One of the ways traditional mobile service providers attempt to ensure you don’t go with a competitive offering is by locking you into a contract.
When a telco offers a "free" phone in exchange for signing a two-year or longer contract, you are still paying for the phone... you just don’t see it. The true cost of subsidized or “free" phones is buried and offset by the cost of service, contract exit fees and the like.
Here in North America, subsidies are the rule and with subsidies come contracts.
There are several ways you can get out of a mobile service contract if you’ve already signed on the dotted line. We’ve covered a few ideas in our How to Ditch Your Mobile Contract help article. The easiest way though is to simply pay the exit fee for your contract. Once you pay the exit fee, you’re free and clear to go month to month or to switch providers.
Mobile service early exit fees by carrier:
Different carriers use different metrics to figure out what you’ll owe if you decide to break the contract. We’ve compiled data covering the top three mobile service providers to help you figure it out.
Cost to break an AT&T contract
AT&T breaks down early termination fees differently for smartphones, tablets and netbooks as compared with feature phones. This is a common practice.
For the former, erstwhile customers pay an early termination fee of $325 minus $10 for each month of the contract (“Service Commitment") you’ve fulfilled.
If you got a subsidized iPhone, signed a two year contract and fulfilled 18 full months of service, you’d pay $145.
For feature phones and any device not listed under the "Advanced" category on AT&T’s Early Termination Fees page, you’ll pay $150 less $4 for each full month of service under the agreement.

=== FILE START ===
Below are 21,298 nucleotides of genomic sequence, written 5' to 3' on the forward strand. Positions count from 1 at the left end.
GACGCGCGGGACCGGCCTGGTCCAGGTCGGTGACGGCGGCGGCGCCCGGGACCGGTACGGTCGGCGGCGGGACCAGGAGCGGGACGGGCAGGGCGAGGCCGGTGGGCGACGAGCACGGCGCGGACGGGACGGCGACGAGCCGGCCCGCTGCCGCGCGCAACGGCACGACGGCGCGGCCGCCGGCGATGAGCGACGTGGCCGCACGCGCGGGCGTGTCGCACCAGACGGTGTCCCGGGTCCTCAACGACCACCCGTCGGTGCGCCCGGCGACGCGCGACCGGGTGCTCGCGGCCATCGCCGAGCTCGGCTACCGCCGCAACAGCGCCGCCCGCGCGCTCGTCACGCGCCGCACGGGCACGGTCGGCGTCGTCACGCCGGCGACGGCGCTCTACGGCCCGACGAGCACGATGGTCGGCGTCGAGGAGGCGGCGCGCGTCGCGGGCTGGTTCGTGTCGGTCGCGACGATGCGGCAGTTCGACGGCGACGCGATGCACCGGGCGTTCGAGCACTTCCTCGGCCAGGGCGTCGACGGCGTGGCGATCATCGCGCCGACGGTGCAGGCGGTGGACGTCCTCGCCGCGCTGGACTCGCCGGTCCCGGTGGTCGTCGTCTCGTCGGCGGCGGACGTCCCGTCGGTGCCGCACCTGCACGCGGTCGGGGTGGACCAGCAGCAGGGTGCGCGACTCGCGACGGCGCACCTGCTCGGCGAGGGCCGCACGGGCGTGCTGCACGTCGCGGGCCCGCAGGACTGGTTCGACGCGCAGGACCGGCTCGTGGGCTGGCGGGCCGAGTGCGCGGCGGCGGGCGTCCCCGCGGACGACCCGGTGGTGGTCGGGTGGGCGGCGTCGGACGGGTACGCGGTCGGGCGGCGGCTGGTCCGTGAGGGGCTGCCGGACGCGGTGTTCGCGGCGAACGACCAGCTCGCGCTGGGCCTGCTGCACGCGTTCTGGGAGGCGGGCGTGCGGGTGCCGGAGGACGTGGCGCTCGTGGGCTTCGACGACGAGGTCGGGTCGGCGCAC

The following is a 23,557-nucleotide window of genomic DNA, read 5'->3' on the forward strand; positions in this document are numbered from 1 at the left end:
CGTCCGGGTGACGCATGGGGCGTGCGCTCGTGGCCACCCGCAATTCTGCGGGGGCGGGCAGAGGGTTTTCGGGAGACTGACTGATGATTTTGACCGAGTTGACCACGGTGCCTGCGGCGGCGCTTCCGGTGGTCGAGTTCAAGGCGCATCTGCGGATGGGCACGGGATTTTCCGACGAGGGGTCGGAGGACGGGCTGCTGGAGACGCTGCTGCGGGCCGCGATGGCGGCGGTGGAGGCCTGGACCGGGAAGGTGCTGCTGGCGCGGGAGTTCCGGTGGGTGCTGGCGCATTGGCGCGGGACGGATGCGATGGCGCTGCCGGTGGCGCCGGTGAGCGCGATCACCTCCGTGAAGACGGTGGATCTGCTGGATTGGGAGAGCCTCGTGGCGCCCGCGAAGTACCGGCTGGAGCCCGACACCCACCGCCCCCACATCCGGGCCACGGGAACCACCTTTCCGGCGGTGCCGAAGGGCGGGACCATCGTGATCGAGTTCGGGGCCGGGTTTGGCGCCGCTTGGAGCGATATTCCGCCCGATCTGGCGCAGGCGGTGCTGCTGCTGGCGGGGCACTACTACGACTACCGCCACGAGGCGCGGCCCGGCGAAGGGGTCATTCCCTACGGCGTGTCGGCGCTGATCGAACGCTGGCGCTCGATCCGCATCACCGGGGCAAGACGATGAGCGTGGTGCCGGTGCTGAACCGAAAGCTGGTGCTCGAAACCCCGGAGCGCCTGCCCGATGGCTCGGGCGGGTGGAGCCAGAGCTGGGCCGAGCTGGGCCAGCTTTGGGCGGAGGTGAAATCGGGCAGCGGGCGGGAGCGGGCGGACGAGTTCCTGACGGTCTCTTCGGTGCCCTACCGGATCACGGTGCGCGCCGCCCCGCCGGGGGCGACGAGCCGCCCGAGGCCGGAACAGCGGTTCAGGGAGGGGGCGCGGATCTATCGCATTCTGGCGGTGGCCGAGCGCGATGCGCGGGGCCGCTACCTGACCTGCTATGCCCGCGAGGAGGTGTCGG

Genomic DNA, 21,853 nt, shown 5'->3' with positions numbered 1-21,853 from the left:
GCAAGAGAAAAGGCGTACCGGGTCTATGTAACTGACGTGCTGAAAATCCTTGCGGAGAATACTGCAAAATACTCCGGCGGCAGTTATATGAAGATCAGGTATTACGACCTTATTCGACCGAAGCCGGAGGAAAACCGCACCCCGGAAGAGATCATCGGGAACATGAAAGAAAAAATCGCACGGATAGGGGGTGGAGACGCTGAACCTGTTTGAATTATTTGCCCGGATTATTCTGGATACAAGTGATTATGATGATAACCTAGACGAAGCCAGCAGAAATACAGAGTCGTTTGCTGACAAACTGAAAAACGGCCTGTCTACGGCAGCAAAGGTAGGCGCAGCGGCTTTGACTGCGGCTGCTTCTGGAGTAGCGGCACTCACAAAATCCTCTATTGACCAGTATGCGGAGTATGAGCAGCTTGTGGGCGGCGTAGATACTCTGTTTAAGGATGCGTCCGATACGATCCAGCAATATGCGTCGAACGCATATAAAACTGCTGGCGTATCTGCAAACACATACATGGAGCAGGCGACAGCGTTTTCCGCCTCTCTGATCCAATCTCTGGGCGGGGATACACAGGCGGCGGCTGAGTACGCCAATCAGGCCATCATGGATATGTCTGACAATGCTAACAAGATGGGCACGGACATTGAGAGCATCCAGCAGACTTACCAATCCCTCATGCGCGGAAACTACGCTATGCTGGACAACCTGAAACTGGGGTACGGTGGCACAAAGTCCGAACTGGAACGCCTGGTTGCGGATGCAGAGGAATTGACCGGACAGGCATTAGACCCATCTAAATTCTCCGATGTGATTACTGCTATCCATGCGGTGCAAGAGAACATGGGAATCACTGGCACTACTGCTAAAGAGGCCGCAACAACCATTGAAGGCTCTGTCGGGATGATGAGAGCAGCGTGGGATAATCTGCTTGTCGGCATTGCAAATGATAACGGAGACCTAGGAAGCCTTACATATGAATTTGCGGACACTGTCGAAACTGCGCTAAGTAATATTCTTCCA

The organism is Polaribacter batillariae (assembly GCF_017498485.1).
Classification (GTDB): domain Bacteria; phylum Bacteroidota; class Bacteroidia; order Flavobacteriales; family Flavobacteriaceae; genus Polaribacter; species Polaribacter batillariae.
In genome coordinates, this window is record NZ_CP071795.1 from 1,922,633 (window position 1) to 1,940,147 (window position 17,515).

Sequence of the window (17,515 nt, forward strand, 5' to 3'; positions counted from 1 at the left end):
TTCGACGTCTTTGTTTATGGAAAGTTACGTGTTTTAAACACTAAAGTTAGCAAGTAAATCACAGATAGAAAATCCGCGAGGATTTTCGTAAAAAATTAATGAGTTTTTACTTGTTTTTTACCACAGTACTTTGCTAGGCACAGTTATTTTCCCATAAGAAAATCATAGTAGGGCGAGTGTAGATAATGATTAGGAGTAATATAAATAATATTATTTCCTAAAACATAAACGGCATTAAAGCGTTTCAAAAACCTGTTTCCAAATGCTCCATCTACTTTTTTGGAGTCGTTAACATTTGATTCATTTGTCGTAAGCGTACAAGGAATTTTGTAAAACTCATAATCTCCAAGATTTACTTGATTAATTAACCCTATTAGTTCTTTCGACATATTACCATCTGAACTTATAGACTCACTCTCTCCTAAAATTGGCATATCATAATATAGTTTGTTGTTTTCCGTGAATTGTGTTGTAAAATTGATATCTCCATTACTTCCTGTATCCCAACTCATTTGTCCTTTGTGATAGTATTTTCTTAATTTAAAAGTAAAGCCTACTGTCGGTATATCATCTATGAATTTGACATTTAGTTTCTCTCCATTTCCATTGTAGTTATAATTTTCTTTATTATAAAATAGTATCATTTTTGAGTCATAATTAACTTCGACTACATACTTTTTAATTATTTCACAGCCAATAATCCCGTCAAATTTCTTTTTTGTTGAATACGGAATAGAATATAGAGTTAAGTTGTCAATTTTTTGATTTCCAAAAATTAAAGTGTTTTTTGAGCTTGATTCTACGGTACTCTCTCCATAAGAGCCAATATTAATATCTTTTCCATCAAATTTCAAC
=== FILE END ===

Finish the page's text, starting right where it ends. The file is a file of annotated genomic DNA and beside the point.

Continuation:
Verizon charges $350 for early contract termination assuming you have a smartphone, tablet or netbook purchased under subsidy. Check out the full list of what are considered advanced devices to see if your phone is on the list. Feature phones and some data devices have a $175 early termination fee.
Advanced device and feature phone early termination fees are prorated against completed months of service. $10 per month of the contract fulfilled for advanced devices and $5 per month fulfilled on other devices.
Sprint levies a $350 early exit fee for smartphones, tablets, netbooks and notebooks. It also prorates against how many months of the contract have been fulfilled. This prorating doesn’t begin until six months in to the contract. When it does kick in though, Sprint prorates at $20 per month fulfilled for smartphones.
Using the same iPhone with 18 months of the two-year contract fulfilled example, you’d be paying $120 in early termination fees in order to get out of the contract six months early.
Once the prorated early termination fee hits $100, it stops and remains at that level for the duration of the contract.
For feature phones and other devices that don’t fall into the categories of smartphone, tablet, netbook or notebook, a $200 termination fee is applied. Each fulfilled month of service after the fourth is prorated at $10. Once the early termination fee hits $50 in the fifth month, proration stops.
All of the above contract termination fees assume you have a device that doesn’t fall under the carrier’s return policy. If your device has been activated for less than two weeks, most carriers will let you break contract and return the device without penalty. Naturally, you’ll need to return the phone in new condition with all the accessories present to effect a return.
AT&T return policy - 30 day return policy without early termination fees on most smartphones. - 14 day return policy on tablets, the Motorola Atrix 4G and Lapdock accessories.
Verizon return policy - 14 day window after activation to terminate service without paying an early exit fee.
Sprint return policy - 14 day window after activation to terminate service without paying an early exit fee.